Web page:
American Museum of Science & Energy
Telling the story of Oak Ridge, the Manhattan Project and the atomic age in vivid detail, this is a great place to learn the significance of this small community's efforts in changing the world. Take part in hands-on activities and get an in-depth look of the movement that made this area into what it is today.
300 S. Tulane Ave. Oak Ridge, TN
From pt. 10, turn L onto Portal Rd., turn L onto Scarboro Rd. At 2nd light, turn L onto Illinois Ave./TN-62. Turn R onto Tulane Ave., turn L into pt. 11 parking lot.
International Friendship Bell
A gift from the citizens to their city for Oak Ridge's 50th birthday celebration, this was the first monument between a U.S. Manhattan Project city and Japan. The bell serves as an expression of hope for everlasting peace, designed in Oak Ridge and cast in Japan from solid bronze. The artwork on the traditional Japanese bell depicts commonalities between Tennessee and Japan including official flowers, trees, and birds and symbolizes international friendship. The bell, in AK Bissell Park (point 13), is easily accessible so all citizens of the world can ring the bell for peace.
Badger Ave. Oak Ridge, TN
Exit pt. 11, turn R onto access road beyond picnic area. At stop sign, turn R onto Badger Ave. Curve around to next R into parking area for pt. 12.
AK Bissell Park
Learn more about Oak Ridge's WWII history with a stroll through this park named after the city's first mayor. The Secret City Commemorative Walk on the east end of the park was built in 2005 and pays homage to the businesses and workers of the Manhattan Project whose efforts helped end the war. Each June, the park is home to the annual Secret City Festival, featuring the South's largest WWII reenactment. You might also spend some time in the Oak Ridge Library, researching more about this historic town in the Oak Ridge Room.
Between Badger Ave., ORAU Way & Oak Ridge Trnpk. Oak Ridge, TN
Exit R onto Badger Ave., at stop sign, turn R onto ORAU Way. Turn R onto Oak Ridge Trnpk./TN-95, take 2nd R into Oak Ridge Civic Center parking lot for pt. 13.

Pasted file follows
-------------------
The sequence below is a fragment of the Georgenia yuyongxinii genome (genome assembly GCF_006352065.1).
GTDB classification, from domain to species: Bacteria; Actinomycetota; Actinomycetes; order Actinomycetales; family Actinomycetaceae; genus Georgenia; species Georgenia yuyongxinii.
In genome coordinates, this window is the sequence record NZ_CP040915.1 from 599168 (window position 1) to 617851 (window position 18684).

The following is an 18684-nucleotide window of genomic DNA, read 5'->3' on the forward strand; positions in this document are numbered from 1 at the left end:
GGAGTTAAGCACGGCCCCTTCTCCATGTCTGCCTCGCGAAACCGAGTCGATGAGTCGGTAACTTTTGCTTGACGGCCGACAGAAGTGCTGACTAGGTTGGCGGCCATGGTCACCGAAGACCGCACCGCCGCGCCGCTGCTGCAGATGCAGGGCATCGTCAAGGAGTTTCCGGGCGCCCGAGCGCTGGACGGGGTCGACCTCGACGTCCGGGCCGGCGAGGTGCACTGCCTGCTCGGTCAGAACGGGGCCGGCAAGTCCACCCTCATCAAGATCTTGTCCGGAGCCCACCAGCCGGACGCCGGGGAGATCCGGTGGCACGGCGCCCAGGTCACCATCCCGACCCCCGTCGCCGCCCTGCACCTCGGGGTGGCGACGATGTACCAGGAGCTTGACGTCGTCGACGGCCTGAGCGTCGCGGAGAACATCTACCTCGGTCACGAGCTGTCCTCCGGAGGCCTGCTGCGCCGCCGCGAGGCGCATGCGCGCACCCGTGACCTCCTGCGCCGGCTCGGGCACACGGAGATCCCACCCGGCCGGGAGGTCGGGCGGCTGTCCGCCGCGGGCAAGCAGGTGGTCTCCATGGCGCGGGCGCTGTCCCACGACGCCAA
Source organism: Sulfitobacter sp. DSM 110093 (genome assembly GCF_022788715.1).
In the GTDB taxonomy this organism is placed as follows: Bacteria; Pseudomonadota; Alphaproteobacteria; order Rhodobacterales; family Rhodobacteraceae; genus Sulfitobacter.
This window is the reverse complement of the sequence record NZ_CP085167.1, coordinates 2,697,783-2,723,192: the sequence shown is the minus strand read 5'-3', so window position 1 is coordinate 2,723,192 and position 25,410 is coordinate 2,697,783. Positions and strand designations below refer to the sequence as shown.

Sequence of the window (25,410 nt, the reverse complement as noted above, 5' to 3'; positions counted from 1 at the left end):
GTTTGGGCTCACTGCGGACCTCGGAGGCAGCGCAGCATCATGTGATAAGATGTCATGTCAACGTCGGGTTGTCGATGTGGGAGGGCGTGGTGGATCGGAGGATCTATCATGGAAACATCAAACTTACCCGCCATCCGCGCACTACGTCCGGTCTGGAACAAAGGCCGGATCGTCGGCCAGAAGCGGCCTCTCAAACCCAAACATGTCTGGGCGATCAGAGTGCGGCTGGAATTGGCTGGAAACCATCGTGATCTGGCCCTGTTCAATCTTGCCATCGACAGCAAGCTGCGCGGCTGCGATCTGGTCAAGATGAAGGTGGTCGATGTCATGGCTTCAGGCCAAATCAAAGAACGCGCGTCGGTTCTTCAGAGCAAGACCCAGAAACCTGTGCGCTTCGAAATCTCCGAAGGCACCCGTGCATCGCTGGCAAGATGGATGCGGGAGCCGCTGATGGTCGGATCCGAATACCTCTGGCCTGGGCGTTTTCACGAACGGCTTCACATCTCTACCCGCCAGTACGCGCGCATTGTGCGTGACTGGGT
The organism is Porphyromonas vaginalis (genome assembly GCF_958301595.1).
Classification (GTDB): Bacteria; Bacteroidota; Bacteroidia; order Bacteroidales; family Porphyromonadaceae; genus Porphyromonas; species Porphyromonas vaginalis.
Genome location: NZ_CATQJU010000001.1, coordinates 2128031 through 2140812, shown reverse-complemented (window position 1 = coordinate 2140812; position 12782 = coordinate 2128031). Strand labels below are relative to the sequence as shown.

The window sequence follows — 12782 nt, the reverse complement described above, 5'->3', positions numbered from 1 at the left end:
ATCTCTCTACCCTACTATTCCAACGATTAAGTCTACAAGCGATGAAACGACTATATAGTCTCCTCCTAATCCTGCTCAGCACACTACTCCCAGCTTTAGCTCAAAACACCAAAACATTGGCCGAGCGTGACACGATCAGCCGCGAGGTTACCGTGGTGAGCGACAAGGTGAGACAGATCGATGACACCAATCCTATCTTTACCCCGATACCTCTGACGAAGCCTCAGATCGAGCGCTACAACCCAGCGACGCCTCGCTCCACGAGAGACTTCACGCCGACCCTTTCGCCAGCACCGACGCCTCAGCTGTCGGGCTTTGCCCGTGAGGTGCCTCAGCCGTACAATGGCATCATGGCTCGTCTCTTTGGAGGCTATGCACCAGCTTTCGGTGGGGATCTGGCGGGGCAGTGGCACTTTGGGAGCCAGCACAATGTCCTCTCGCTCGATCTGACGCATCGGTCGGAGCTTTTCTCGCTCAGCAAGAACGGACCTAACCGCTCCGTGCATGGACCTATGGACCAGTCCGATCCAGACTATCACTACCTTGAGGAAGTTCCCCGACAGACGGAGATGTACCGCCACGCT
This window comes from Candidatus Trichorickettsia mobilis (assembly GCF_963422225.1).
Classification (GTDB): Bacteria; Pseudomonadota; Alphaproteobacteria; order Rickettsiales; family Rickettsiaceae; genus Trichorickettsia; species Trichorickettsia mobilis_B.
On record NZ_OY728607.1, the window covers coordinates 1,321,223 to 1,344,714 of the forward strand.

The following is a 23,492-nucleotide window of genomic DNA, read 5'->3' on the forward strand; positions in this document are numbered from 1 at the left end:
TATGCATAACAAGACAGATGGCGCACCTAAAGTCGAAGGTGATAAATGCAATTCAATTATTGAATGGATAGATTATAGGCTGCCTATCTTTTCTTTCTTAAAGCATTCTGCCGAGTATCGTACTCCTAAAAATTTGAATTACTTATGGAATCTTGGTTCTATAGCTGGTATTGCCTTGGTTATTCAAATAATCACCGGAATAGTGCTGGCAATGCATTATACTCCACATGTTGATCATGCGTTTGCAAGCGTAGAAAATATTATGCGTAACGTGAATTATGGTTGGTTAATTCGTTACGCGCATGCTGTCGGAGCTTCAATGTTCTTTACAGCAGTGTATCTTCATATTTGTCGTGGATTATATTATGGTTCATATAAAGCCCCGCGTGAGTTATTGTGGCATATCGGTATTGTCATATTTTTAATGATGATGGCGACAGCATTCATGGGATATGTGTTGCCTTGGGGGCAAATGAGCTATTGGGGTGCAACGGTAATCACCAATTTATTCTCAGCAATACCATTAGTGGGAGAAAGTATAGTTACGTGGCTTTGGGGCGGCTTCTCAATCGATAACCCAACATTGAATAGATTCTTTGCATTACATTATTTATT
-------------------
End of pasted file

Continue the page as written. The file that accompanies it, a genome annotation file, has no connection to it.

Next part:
More About: The Prophecy of John Hendrix
According to local lore, mystic John Hendrix (1865-1915), prophesied the establishment of Oak Ridge some 40 years before construction began. He told those who would listen that "in the woods, as I lay on the ground and looked up into the sky, there came to me a voice as loud and as sharp as thunder. The voice told me to sleep with my head on the ground for 40 nights and I would be shown visions of what the future holds for this land... And I tell you, Bear Creek Valley someday will be filled with great buildings and factories, and they will help toward winning the greatest war that ever will be. And there will be a city on Black Oak Ridge and the center of authority will be on a spot middle-way between Sevier Tadlock's farm and Joe Pyatt's Place. A railroad spur will branch off the main L&N line, run down toward Robertsville and then branch off and turn toward Scarborough. Big engines will dig big ditches, and thousands of people will be running to and fro. They will be building things, and there will be great noise and confusion and the earth will shake. I've seen it. It's coming."
Oak Ridge Welcome Center
This original Manhattan Project building was once home to the Midtown Community Center, also known as Wildcat Den, a recreation hall and hang out for most of the youth living behind the fence. Today, you can pick up area brochures and see a recreated dorm room as well as original maps, photos and artifacts from the Manhattan Project.
102 Robertsville Rd. Ste. C/Traffic light 11 Oak Ridge, TN
Exit L onto Oak Ridge Trnpk./ TN-95, turn R onto Robertsville Rd. Turn R immediately into parking lot for pt. 14.
Children’s Museum of Oak Ridge
Whether you're a child or a child at heart, this museum offers a unique hands-on way of learning about the Appalachian and Manhattan Project heritage of East Tennessee. Play in a child-size doll house, experience the wonders of a rain forest or be the conductor of a train, it's only up to your imagination.
461 W. Outer Dr. Oak Ridge, TN
Exit R onto Robertsville Rd. Take 2nd R onto Highland Ave., turn L onto W. Outer Dr. Turn L into parking lot for pt. 15.